Louie Villanueva

Conservative clubs on campus talk “unite the right,” membership totals and Christmas parties

By Fabian Mayer, February 9 2016 —

Since the NDP’s surprising victory in last year’s provincial election, there has been talk of merging Alberta’s two right-of-centre parties, the Wildrose party and the previously-governing Progressive Conservatives.

The Gauntlet sat down with Wildrose on Campus (WROC) president Jenn Galandy and U of C Progressive Conservative Association VP events Miguel Albarracin to discuss how the unite the right movement is playing out at the University of Calgary.

The Gauntlet: What is your club’s position on the idea of uniting the right in Alberta?

Jenn Galandy: I’d say we’re open to the possibility right now. What really is unite the right? Is it creating a third party? Is it merging the two parties? We don’t know yet. But we are open to the idea and we’re discussing it within our club, within our constituency associations and we’ll see what happens.

Miguel Albarracin: Our position right now is just getting a feel around the province.

G: Yes or no answer. Would you like to see a merged right-wing party in Alberta?

JG: I don’t know if I can say a definite yes, but uniting the right worked federally so I could see it possibly working. Like Brian Jean says, we need the right people with the right ideas and we have to keep that in mind.

MA: No. There’s lots of discussion going on and as party members we have a responsibility to Albertans directly and that’s not the feeling we’re getting from party members as well as regular Albertans.

G: So you think the PCs can win the next election with two right-wing parties in the province?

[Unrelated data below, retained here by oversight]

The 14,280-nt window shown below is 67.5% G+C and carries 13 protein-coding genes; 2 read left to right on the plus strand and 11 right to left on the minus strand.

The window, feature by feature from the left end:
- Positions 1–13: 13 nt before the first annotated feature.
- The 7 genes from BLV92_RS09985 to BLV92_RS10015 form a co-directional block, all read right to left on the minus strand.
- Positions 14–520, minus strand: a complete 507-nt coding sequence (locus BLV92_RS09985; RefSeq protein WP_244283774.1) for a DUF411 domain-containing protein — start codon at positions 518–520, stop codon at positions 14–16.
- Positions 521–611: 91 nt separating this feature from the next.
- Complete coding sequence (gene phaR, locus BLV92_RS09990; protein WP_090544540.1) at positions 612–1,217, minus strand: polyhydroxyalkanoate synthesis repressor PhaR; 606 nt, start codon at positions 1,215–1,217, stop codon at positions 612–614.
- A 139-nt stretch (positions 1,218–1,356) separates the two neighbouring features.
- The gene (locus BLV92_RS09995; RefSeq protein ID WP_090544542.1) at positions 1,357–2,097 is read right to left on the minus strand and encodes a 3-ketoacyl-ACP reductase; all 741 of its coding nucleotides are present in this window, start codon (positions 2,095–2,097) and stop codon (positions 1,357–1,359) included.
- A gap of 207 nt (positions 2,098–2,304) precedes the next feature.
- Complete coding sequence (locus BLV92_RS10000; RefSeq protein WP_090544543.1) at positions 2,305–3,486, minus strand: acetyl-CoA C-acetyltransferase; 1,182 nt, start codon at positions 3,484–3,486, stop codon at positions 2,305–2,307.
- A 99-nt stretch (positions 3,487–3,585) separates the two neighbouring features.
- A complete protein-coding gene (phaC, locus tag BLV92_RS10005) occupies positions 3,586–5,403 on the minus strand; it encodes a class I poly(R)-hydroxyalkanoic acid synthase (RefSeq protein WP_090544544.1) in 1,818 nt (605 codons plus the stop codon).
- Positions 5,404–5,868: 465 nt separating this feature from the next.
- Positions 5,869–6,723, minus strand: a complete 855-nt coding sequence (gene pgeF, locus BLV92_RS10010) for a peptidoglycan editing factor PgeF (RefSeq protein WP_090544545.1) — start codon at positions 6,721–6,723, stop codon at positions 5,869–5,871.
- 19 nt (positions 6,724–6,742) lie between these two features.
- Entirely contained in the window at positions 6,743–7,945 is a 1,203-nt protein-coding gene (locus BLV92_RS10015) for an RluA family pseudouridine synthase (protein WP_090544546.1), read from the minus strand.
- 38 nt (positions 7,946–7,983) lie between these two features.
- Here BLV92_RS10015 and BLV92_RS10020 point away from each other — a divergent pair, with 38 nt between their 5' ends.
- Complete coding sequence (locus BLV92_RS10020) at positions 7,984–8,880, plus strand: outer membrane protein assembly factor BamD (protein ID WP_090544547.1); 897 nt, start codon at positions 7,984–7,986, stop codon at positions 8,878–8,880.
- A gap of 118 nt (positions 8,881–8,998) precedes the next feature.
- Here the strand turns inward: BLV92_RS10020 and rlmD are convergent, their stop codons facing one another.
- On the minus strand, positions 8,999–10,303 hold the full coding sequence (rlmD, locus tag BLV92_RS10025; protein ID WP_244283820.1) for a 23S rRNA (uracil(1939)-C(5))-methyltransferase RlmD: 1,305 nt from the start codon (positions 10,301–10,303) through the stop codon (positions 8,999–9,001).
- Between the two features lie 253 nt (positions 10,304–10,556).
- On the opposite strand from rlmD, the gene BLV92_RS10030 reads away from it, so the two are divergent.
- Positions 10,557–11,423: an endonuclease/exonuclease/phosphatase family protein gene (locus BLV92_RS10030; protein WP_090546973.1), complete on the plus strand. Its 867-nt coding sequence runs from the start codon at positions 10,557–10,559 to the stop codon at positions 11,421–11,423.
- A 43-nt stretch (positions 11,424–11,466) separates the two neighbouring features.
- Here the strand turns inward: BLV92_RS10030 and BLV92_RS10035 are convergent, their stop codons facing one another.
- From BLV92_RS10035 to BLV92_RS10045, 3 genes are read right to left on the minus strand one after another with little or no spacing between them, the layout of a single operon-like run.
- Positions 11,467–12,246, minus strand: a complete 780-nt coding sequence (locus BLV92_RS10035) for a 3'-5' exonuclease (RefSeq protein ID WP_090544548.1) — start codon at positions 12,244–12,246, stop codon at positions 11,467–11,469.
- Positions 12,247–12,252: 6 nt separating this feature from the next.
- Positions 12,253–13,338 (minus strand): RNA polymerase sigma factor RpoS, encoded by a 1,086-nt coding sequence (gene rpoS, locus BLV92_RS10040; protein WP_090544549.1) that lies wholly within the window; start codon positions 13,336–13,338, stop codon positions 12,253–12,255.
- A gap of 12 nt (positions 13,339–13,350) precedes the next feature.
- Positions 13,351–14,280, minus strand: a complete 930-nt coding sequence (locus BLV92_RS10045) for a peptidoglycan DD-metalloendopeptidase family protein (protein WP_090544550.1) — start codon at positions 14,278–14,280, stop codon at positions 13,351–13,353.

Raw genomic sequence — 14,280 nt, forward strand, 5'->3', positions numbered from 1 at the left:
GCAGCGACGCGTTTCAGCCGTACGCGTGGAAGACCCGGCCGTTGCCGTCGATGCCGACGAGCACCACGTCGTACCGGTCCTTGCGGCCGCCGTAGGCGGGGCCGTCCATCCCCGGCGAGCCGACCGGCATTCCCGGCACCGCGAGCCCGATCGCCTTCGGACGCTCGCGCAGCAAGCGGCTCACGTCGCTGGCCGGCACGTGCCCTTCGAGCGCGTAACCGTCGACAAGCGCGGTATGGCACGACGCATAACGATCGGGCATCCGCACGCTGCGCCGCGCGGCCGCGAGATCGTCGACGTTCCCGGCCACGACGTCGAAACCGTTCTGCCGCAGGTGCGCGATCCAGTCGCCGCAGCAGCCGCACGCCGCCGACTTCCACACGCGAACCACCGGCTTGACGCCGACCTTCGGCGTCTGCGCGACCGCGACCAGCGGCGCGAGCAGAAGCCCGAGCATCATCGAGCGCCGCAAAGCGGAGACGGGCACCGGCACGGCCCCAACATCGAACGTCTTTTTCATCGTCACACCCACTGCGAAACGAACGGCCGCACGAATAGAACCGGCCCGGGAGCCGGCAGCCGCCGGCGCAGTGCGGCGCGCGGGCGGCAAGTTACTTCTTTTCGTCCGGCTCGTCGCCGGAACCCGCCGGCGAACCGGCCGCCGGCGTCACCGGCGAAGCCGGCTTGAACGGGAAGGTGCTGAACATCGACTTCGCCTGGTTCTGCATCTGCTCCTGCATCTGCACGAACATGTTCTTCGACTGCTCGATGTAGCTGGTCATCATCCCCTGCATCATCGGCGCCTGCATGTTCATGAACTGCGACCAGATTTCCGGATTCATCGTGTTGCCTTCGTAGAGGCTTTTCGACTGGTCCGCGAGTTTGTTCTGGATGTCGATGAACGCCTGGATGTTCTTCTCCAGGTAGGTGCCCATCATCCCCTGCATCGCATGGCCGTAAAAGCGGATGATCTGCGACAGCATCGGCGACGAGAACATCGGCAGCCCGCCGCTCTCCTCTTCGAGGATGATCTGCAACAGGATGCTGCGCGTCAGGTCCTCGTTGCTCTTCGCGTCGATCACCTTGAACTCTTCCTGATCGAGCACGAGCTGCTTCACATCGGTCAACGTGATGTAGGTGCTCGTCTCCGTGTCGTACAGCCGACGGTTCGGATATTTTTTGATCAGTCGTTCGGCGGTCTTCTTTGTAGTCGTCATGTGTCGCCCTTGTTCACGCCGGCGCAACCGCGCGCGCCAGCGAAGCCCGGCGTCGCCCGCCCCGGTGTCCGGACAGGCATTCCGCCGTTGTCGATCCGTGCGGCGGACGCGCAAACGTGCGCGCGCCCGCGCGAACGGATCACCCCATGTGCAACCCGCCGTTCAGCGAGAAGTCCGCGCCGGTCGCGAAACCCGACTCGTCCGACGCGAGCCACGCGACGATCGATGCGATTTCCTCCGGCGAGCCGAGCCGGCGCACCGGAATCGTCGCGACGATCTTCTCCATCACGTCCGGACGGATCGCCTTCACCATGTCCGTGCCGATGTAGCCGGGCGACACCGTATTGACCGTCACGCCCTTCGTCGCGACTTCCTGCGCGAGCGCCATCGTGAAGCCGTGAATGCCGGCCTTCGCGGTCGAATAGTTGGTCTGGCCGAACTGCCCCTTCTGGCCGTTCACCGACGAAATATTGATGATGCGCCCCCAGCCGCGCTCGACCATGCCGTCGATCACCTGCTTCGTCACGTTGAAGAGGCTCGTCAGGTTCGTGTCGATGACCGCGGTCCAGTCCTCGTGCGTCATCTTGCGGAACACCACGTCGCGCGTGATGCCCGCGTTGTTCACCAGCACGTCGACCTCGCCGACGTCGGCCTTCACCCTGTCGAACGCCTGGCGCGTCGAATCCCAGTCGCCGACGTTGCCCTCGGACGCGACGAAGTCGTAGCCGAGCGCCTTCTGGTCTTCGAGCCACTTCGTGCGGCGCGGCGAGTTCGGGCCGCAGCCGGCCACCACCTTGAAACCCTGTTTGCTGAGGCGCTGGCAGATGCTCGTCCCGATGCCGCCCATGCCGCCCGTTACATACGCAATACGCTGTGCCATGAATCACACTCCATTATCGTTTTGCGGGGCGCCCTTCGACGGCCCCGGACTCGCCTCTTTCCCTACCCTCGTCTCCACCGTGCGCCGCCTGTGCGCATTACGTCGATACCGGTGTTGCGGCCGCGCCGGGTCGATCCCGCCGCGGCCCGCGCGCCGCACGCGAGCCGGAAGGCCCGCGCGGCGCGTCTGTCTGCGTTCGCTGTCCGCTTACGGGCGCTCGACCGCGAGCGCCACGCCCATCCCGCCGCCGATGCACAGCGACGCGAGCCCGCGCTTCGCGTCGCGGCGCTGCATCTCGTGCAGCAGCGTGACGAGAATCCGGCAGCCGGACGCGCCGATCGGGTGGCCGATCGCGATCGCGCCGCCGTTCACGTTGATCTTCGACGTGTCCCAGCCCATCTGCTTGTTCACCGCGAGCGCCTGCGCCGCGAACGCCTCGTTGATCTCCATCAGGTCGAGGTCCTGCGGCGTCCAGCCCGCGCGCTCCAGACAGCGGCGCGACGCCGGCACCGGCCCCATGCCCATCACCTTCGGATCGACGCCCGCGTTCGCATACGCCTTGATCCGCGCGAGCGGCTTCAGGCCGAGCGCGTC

MA: I think so. I’m pretty confident that’s possible because a lot of the issue is making sure we show Albertans that we have progressive conservative values. We’re unique that way and I think Albertans like what we propose.

G: What’s the relationship like between your two clubs?

JG: It’s pretty good. We actually had a joint Christmas party. I reached out to many PC executives and members, I’ve invited them to WROC events. I haven’t personally been invited to any of their events yet. I would go if I was, but I think we’re doing a pretty good job at reaching out.

MA: The relationship with the Wildrose club is pretty good. We keep discussion open. I think we get to the right issues. I’m confident that the discussion that’s going on is to the benefit of our members and our party.

G: What is your respective clubs’ membership looking like?

MA: Right now our membership is growing parallel with the province-wide opinion of the party. I think the PCs are on the rise. We’re confident that our strategy is working.

JG: Our membership has grown a lot since last year. We had about 30 members last year with our
e-mail list at around 60 and we have 60 members already this year with our e-mail list at around 100.

G: What are the numbers for the PC club?

MA: Right now we are hitting about 60 members. I was pretty happy at Clubs Week. People were coming in and asking ‘where do you guys stand?’ We discuss it with them, we tell them this is what we’re about. Things are going pretty good and it’s on the rise again.

JG: So is that 60 paid members or 60 on the e-mail list?

MA: It’s 60 on the e-mail list. Actually paying members is about three-quarters of that.

G: So it looks like for now the Christmas party will be the only thing that’s merged between you?

JG: I’m open to more events and I’ll continue to reach out. I guess it’s up to the PCs if they want to join along with that.

MA: I absolutely think that a yearly Christmas party is really good. We got together and had pretty good talks and I really enjoyed it. I’m definitely open to keeping that an annual thing.

Edited and for brevity and clarity

Comments



Hiring | Staff | Advertising | Contact | PDF version | Archive | Volunteer